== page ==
Tacos Caballos? Taco Bell Now Implicated In Worldwide Horsemeat Scandal
Europe’s equine-contamination scandal gallops on.
That horsemeat has been detected in another ground beef product in the United Kingdom is by no means surprising. The latest news, however, comes dosed with a fair bit of irony: Taco Bell’s “taco meat filling,” which was the subject of a class-action lawsuit in 2011 after it was revealed that the “beef” was only 36 percent cattle flesh, is one of three new meat products found to contain horsemeat.
As we’ve noted in our previous coverage on this issue, the scandal here isn’t about eating horse—it’s that the implicit trust between a restaurant and a diner is broken when “beef” isn’t actually beef.
But just as we all known the sleekly designed coffee table you bought at Ikea is made of sawdust and cardboard, binders and fillers—and maybe just a little bit of actual wood—it should be widely understood that the beef at Taco Bell is ground-meat equivalent of particle board (encased in the attractive veneer of a Doritos-flavored taco shell, naturally). To wit, the ingredients in Taco Bell beef circa 2011:
Beef, water, isolated oat product, salt, chili pepper, onion powder, tomato powder, oats (wheat), soy lecithin, sugar, spices, maltodextrin (a polysaccharide that is absorbed as glucose), soybean oil (anti-dusting agent), garlic powder, autolyzed yeast extract, citric acid, caramel color, cocoa powder, silicon dioxide (anti-caking agent), natural flavors, yeast, modified corn starch, natural smoke flavor, salt, sodium phosphate, less than 2% of beef broth, potassium phosphate, and potassium lactate.
To its credit, Taco Bell has improved on both the beef-content and transparency front. According to the company’s website, its taco filling now contains a whopping 88 percent beef, and the makeup of the other 12 percent are explained in a brospeak ingredient FAQ. But as the response to one non-question suggests—“Modified Cornstarch Seems Weird”—this is a marketing opportunity, not a nod toward true disclosure: “Actually, it’s derived from corn, which is a food stable in Mexican culture as well as many others.” And we all know how far removed the modern state of corn is from traditional maize.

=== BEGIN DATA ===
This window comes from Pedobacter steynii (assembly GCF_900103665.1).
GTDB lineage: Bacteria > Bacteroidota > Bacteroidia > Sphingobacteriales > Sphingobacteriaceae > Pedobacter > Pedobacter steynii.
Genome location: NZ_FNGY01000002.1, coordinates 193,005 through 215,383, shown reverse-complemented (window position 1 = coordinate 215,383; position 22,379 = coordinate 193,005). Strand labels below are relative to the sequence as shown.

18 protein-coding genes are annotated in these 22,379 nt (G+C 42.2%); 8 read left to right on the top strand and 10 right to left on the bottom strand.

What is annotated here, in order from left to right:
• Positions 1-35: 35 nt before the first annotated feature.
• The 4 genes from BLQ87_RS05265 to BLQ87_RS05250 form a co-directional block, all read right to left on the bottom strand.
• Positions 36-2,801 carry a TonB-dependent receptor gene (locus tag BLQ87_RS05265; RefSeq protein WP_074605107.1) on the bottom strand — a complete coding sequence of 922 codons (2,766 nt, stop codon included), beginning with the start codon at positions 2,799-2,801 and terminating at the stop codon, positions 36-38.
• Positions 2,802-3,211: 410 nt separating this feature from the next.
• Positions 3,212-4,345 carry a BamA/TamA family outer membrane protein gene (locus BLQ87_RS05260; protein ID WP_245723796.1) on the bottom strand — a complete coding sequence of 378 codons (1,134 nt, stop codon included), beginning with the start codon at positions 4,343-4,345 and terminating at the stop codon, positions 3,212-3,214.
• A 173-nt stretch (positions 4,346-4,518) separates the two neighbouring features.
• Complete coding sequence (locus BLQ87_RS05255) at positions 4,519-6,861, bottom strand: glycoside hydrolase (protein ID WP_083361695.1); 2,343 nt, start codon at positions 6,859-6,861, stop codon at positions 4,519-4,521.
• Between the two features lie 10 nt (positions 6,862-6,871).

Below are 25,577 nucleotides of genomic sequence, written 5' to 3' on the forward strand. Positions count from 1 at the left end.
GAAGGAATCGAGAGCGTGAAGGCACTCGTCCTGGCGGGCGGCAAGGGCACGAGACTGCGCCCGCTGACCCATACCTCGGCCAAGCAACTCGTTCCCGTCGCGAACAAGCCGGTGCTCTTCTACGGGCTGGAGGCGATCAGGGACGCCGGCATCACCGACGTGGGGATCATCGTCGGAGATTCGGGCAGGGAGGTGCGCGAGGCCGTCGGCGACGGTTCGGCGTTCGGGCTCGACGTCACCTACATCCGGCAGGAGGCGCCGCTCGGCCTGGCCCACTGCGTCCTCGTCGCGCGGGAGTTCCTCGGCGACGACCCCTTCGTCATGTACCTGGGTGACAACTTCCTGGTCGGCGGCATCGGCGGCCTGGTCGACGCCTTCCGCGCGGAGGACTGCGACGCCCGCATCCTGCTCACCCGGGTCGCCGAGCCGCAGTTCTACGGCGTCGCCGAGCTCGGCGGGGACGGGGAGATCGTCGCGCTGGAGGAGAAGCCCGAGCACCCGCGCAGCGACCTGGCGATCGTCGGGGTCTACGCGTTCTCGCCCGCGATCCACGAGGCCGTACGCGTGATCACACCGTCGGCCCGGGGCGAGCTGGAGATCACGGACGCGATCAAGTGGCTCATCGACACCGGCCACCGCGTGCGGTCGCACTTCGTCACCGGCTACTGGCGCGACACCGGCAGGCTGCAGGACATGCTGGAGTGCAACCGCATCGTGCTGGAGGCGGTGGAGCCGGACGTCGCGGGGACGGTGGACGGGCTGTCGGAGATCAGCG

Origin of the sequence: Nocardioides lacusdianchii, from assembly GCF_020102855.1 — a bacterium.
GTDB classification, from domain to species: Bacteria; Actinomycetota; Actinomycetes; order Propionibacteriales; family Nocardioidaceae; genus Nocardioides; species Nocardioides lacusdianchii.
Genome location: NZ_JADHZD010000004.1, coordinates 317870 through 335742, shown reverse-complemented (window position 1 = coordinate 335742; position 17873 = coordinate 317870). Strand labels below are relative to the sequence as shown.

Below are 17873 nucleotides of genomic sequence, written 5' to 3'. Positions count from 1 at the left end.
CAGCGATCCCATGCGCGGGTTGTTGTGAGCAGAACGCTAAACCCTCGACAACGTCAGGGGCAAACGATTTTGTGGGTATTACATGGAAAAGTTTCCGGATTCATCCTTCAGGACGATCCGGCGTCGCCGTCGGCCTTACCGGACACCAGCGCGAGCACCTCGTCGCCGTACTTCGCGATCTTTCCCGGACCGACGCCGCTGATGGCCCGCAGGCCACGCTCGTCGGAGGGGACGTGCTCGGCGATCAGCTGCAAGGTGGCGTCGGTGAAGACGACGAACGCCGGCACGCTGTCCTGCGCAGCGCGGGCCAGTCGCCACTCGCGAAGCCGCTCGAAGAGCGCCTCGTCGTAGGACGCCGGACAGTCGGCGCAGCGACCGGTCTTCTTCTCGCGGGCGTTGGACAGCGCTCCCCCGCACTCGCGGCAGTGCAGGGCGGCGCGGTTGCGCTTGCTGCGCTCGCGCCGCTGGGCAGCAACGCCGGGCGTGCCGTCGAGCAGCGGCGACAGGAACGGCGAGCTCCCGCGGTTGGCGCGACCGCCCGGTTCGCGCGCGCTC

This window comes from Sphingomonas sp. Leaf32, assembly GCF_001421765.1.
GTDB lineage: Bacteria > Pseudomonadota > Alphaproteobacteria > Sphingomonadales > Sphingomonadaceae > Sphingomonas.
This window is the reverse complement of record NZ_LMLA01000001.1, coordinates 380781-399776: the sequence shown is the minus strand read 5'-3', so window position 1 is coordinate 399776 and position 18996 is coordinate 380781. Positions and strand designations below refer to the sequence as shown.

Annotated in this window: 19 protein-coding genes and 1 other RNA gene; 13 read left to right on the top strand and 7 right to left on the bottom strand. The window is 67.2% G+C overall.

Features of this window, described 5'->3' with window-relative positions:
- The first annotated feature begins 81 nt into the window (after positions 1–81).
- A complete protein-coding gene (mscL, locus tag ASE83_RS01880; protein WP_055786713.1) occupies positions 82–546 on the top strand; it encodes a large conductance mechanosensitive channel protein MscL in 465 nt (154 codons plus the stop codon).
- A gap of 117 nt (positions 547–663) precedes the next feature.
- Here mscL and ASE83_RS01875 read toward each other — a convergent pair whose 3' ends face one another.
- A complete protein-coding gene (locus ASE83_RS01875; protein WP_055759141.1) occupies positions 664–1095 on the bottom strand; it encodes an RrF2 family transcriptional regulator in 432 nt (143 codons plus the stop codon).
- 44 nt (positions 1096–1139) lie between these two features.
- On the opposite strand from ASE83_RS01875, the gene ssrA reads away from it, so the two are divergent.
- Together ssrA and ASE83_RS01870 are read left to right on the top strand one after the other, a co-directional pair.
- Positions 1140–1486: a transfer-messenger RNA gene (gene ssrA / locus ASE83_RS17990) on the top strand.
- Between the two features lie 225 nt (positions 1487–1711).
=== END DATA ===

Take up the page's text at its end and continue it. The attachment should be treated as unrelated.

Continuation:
The Irvine, Calif.-based chain only has three locations in Britain, and after the contamination was brought to its attention by the Food Standards Agency, it voluntarily tested the beef at each of the locations. According to the BBC, all of the contaminated beef, which was traced back to “one supplier in Europe,” was removed from sale.
And for those of you who are waiting with bated breath for the debut of Cool Ranch-flavored Doritos Tacos Locos? According to a statement Taco Bell sent to Business Insider, you need not fear the neigh:
„Our domestic restaurants have not been, and will not be, impacted because we do not use any meat from Europe. We stand for quality and we use 100% premium beef. Like all beef in the United States, ours is USDA inspected and then passes our own 20 quality checkpoints.“